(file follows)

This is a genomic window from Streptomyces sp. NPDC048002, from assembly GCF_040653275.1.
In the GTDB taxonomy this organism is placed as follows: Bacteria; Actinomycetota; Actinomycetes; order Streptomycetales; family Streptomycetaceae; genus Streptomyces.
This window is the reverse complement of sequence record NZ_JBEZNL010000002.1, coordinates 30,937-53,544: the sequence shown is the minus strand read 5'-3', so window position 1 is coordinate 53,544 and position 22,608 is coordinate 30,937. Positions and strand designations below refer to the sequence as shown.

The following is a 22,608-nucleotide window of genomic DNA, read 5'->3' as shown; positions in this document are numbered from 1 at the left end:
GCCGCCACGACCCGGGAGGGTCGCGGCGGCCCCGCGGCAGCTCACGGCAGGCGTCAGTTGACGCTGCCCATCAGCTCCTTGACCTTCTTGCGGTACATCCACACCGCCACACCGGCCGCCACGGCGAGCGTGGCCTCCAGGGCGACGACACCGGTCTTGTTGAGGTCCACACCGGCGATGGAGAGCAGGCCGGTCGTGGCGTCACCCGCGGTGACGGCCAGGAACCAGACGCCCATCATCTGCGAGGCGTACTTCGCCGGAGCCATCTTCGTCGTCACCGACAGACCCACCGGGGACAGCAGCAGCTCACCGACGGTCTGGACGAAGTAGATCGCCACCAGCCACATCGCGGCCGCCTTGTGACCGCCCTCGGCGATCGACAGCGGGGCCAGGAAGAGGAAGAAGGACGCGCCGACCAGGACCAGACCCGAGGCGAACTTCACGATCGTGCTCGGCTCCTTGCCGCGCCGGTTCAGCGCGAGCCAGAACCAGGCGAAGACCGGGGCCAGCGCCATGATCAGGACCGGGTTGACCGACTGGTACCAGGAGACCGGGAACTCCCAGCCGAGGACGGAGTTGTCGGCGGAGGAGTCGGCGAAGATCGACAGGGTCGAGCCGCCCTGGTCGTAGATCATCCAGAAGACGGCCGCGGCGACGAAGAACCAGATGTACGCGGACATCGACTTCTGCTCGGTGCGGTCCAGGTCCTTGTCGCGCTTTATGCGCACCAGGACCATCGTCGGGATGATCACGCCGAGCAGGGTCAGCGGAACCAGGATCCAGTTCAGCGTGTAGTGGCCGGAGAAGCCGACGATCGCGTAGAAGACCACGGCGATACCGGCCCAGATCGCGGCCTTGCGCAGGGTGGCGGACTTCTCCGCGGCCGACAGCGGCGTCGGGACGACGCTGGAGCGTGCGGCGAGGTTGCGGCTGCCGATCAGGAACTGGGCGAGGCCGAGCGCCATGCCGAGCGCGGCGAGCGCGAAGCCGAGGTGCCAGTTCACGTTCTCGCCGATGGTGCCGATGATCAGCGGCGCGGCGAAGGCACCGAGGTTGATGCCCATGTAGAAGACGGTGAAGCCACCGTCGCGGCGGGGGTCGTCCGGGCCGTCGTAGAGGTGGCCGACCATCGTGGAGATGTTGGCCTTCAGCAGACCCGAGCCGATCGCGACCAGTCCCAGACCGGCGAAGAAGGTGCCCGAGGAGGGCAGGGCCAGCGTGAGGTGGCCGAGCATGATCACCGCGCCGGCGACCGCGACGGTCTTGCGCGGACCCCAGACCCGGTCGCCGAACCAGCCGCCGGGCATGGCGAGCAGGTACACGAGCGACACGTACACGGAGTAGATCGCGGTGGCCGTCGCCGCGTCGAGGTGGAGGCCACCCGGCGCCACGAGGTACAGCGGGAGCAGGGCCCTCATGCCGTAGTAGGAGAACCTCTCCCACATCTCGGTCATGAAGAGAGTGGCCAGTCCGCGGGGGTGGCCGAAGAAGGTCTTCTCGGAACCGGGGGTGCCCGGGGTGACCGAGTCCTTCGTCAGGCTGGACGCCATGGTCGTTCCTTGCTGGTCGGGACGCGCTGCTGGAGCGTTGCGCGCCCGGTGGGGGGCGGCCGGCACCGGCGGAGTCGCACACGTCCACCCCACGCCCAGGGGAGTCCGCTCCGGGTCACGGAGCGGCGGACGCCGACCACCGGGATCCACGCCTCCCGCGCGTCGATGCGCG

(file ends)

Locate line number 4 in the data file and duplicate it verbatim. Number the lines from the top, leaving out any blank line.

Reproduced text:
The following is a 22,608-nucleotide window of genomic DNA, read 5'->3' as shown; positions in this document are numbered from 1 at the left end: